HTC’s two most recent Windows Phone-based handsets sit at the top of the tree and at the entry level. With the HTC 8X setting you back around £400, you might be drawn to the £225 HTC 8S - a lot more attractive to the cash-strapped. It’s also smaller than the 8X and so more hand-friendly, though of course some of the specifications aren't as high as the more expensive phone.
There are certainly no compromises on the design front. I’d go as far as to say this is probably the nicest looking Windows Phone I’ve seen. I’m a fan of the large bar of bright blue sitting all around the bottom of my review handset. This is set against a deep blue backplate with just a flash of the lighter blue around the camera lens and again on the front around the speaker above the screen.There are other colour options, too, with lime green and grey, black and white, and all over red in the frame.
The rubberised finish to the backplate makes for good 'grippability', and while overall the HTC 8S is not the thinnest handset – it is in fact over 10mm thick - it feels thin thanks to the tapering of all the edges. All in all, it’s quite a looker.
The chassis lacks a removable backplate, which means the battery can’t be got at. But that bottom strip of bright blue translates into a small removable cover on the back of the chassis, and this provides housing for a micro SIM and a microSD card.
Yes, you did read that right. When Windows Phone first appeared Microsoft said it did not support memory expansion because that would interfere with the OS’s smooth running. But now, with Windows Phone 8, memory expansion is supported.
Internal storage runs to just 4GB. You also get 7GB of SkyDrive storage, as with every Windows Phone, and you can set things up so that photos you shoot and other data are automatically backed up there.
The presence of memory expansion might sound great, but take note that the microSD card can only be used to store music and video. Apps need to go on the internal storage. And of that 4GB of internal memory, only 1.1GB is actually free.
The screen is another area where things are acceptable rather than superb. At 4in the screen is just about large enough for watching video, and the Super LCD is bright and clear.
However, the resolution of 800 x 480 pixels means that most web pages require some zooming to make their text legible, and text can appear a bit on the grainy side. If you read a lot of emails, web content, documents, eBooks or whatever, then this might not be your ideal handset.
The HTC 8S might also not be perfect for you if you create a lot of text, either. The Windows Phone keyboard is very responsive, but larger screens simply offer more space for tapping out text, and keen writers might find things a bit cramped here.
HTC says that the battery on this handset is high performing, and certainly attention seems to have been paid to constant gripes about poor battery life in mobiles because the HTC 8S has a generous 1700mAh battery. It easily saw me through a day without feeling I needed to dash off and find the mains.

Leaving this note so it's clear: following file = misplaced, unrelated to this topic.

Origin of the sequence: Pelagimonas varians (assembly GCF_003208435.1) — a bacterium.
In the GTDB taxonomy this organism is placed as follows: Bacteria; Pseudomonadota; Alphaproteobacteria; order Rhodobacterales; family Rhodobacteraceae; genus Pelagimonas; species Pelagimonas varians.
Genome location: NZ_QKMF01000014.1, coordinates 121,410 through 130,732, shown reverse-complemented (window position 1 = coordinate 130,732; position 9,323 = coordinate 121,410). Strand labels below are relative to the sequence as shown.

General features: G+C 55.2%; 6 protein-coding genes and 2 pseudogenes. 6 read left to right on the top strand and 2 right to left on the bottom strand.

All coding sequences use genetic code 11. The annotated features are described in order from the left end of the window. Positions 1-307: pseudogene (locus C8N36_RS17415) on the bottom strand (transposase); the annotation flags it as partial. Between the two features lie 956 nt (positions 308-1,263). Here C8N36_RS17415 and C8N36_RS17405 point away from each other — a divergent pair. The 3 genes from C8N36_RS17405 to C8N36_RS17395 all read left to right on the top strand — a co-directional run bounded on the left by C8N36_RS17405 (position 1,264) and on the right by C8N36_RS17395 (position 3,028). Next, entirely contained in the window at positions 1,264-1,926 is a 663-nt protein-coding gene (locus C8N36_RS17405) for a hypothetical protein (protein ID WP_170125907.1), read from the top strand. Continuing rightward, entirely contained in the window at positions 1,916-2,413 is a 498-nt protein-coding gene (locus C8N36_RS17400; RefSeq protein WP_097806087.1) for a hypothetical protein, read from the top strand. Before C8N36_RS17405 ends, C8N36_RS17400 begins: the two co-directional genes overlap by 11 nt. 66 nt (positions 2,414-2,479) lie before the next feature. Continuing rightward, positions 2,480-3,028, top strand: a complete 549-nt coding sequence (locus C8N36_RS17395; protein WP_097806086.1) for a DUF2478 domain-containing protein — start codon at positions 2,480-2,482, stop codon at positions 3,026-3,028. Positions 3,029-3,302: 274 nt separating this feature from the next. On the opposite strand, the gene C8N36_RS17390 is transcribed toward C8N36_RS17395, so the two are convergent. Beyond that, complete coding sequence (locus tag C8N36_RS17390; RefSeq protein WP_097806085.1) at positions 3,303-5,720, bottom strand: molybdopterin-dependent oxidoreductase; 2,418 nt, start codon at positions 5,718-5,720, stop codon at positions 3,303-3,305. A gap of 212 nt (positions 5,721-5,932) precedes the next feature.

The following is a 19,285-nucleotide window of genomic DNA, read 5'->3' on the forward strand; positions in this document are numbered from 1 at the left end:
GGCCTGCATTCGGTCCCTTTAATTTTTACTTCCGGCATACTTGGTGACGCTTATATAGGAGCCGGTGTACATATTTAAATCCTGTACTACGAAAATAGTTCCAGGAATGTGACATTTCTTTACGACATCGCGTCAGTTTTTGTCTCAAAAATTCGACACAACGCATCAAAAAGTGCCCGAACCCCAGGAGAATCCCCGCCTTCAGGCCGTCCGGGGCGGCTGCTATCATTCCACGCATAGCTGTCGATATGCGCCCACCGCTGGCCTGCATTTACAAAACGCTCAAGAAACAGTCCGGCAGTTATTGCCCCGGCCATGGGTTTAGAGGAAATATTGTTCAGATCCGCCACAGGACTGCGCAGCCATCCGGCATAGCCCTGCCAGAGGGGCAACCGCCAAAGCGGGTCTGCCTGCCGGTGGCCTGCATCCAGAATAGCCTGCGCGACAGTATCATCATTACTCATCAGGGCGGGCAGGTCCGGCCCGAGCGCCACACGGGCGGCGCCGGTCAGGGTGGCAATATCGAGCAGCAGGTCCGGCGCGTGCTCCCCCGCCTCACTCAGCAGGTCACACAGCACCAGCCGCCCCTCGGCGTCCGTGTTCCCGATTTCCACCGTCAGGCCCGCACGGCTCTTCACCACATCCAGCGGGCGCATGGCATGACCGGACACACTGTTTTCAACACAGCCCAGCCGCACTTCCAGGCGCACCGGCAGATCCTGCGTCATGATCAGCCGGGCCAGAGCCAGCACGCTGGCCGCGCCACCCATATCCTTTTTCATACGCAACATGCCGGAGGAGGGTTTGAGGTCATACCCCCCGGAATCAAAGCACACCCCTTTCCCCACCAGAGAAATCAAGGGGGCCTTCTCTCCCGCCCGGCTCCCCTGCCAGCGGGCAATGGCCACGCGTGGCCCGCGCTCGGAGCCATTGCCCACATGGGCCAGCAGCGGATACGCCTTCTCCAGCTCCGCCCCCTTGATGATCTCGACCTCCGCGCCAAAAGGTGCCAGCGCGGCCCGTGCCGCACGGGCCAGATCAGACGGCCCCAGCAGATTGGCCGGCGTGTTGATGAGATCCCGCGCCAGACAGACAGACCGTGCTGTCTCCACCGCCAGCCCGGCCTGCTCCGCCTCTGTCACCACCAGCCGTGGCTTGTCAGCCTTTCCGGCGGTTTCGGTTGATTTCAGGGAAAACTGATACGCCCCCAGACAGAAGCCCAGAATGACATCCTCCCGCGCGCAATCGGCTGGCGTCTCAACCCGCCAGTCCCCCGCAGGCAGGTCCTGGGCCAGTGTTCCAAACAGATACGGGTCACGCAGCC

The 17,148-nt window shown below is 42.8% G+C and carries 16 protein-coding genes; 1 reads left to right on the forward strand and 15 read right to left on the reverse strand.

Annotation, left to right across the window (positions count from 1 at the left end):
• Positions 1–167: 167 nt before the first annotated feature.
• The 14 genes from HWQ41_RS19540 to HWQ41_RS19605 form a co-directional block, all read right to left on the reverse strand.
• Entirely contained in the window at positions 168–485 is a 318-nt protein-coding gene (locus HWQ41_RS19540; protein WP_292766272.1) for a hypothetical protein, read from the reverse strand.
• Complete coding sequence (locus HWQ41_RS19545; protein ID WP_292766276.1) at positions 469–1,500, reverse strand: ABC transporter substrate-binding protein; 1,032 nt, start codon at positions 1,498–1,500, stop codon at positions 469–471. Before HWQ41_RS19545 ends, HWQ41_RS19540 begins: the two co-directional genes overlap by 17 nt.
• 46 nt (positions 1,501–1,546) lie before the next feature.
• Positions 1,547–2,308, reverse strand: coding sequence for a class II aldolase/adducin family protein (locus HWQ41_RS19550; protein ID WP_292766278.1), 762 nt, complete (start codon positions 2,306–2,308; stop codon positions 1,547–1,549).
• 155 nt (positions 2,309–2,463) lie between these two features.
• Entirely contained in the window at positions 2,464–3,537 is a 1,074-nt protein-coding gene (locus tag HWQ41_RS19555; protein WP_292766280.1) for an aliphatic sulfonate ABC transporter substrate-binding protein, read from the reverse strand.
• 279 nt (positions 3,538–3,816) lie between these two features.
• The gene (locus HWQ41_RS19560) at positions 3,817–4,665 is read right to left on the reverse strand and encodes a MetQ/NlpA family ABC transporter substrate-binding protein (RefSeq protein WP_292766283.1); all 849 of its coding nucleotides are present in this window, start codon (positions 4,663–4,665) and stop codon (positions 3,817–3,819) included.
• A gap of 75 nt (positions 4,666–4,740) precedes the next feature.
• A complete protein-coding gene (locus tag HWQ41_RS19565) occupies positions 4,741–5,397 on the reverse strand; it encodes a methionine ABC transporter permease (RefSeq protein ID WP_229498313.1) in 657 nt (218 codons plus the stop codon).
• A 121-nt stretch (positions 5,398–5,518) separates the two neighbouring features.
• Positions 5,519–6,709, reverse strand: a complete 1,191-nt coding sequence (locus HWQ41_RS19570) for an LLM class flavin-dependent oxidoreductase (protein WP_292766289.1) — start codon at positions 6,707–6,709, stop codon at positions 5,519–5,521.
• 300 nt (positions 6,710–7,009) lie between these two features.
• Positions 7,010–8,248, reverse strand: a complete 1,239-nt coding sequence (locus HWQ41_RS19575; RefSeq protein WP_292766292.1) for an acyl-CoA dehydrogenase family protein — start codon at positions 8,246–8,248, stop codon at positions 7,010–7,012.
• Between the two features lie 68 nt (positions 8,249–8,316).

HTC’s now standard partner Beats Audio is here, and the handset delivers mixed results in terms of audio quality. The back-mounted speaker has a fairly high top volume, but quality is not great when sound is at its loudest with distorted tones and lack of clarity the key features. Opt for headphones and the top volume is far too loud for comfort and again quite distorted. Tone things down and quality improves greatly both through headphones and handset speaker.
Windows Phone is a much more locked down operating system than Android. It can’t be skinned, and the key ways that manufacturers can differentiate their handsets are in chassis design and the provision of extra apps over and above the Windows 8 standards.
In the case of the HTC 8S there are lamentably few extra apps. The HTC app does offer weather information and adds in stocks data and news feeds. The app is not as compelling as it is on Android, but at least it does deliver a large live tile with time and local weather details.
There’s also a Photo Enhancer for adding colour effects to photos. This app is reminiscent of what HTC offers in Android, but has no additional cropping or editing features. The camera, incidentally, shoots 5-megapixel stills and 720p video. Images are OK but not great. There is no front-facing camera.
When you compare these extras to the range you get from Nokia on its Windows Phone handsets, there’s really no comparison. With Nokia Maps, City Lens for finding local services and the superb streaming Nokia Music among them, it has to be said that if I were choosing a Windows Phone I’d probably go with Nokia.
That said, I am still not entirely convinced by Windows Phone as an operating system. I know it has many fans, but the inflexible lack of skinnability, and the general look and feel of the user interface just don’t appeal to me. Nor is the apps offering wide enough for my tastes.
Among Windows 8 fans the HTC 8S may gain considerable traction. Its price is a clear draw, and the newly available memory expansion option opens up side-loading storage options which will enhance its appeal. But the onboard memory quota is pitiful, really. Nokia provides better app-based extras and if your budget lies around the £200 mark, then you might want to hold out until you can do a comparison with the Nokia Lumia 620.
Manufacturer and model
1.4GHz dual-core Qualcomm S4
4in, 800 x 480 pixels
120.5 x 63 x 10.3mm
Windows Phone 8